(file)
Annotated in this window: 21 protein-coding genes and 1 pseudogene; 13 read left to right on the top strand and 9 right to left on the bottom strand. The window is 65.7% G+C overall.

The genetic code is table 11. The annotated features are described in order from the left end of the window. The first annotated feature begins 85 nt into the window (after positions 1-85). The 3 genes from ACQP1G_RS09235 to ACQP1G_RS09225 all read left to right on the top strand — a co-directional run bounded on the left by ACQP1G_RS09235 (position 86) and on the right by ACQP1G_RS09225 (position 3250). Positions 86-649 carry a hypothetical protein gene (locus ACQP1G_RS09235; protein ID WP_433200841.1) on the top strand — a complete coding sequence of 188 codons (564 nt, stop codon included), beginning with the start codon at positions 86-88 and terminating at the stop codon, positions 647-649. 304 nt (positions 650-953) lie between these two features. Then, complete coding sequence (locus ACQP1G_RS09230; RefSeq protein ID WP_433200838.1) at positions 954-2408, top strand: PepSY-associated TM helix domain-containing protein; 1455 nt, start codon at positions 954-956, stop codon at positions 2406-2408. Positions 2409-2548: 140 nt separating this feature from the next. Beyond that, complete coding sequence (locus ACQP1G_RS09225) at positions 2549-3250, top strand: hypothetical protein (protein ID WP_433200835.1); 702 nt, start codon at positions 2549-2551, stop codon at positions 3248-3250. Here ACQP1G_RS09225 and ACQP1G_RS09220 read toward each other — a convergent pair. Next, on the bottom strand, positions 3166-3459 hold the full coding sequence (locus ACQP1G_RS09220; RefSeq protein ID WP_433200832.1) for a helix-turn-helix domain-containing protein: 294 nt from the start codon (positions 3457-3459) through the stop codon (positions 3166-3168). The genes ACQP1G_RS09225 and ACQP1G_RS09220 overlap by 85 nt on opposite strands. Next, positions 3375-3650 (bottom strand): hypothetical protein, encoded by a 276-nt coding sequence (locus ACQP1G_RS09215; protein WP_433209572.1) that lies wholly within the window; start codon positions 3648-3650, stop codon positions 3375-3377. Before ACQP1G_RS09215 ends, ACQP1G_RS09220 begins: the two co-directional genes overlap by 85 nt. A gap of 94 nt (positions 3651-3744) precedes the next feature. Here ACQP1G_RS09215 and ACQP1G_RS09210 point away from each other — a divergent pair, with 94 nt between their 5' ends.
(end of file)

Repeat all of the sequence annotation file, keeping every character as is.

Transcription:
Annotated in this window: 21 protein-coding genes and 1 pseudogene; 13 read left to right on the top strand and 9 right to left on the bottom strand. The window is 65.7% G+C overall.

The genetic code is table 11. The annotated features are described in order from the left end of the window. The first annotated feature begins 85 nt into the window (after positions 1-85). The 3 genes from ACQP1G_RS09235 to ACQP1G_RS09225 all read left to right on the top strand — a co-directional run bounded on the left by ACQP1G_RS09235 (position 86) and on the right by ACQP1G_RS09225 (position 3250). Positions 86-649 carry a hypothetical protein gene (locus ACQP1G_RS09235; protein ID WP_433200841.1) on the top strand — a complete coding sequence of 188 codons (564 nt, stop codon included), beginning with the start codon at positions 86-88 and terminating at the stop codon, positions 647-649. 304 nt (positions 650-953) lie between these two features. Then, complete coding sequence (locus ACQP1G_RS09230; RefSeq protein ID WP_433200838.1) at positions 954-2408, top strand: PepSY-associated TM helix domain-containing protein; 1455 nt, start codon at positions 954-956, stop codon at positions 2406-2408. Positions 2409-2548: 140 nt separating this feature from the next. Beyond that, complete coding sequence (locus ACQP1G_RS09225) at positions 2549-3250, top strand: hypothetical protein (protein ID WP_433200835.1); 702 nt, start codon at positions 2549-2551, stop codon at positions 3248-3250. Here ACQP1G_RS09225 and ACQP1G_RS09220 read toward each other — a convergent pair. Next, on the bottom strand, positions 3166-3459 hold the full coding sequence (locus ACQP1G_RS09220; RefSeq protein ID WP_433200832.1) for a helix-turn-helix domain-containing protein: 294 nt from the start codon (positions 3457-3459) through the stop codon (positions 3166-3168). The genes ACQP1G_RS09225 and ACQP1G_RS09220 overlap by 85 nt on opposite strands. Next, positions 3375-3650 (bottom strand): hypothetical protein, encoded by a 276-nt coding sequence (locus ACQP1G_RS09215; protein WP_433209572.1) that lies wholly within the window; start codon positions 3648-3650, stop codon positions 3375-3377. Before ACQP1G_RS09215 ends, ACQP1G_RS09220 begins: the two co-directional genes overlap by 85 nt. A gap of 94 nt (positions 3651-3744) precedes the next feature. Here ACQP1G_RS09215 and ACQP1G_RS09210 point away from each other — a divergent pair, with 94 nt between their 5' ends.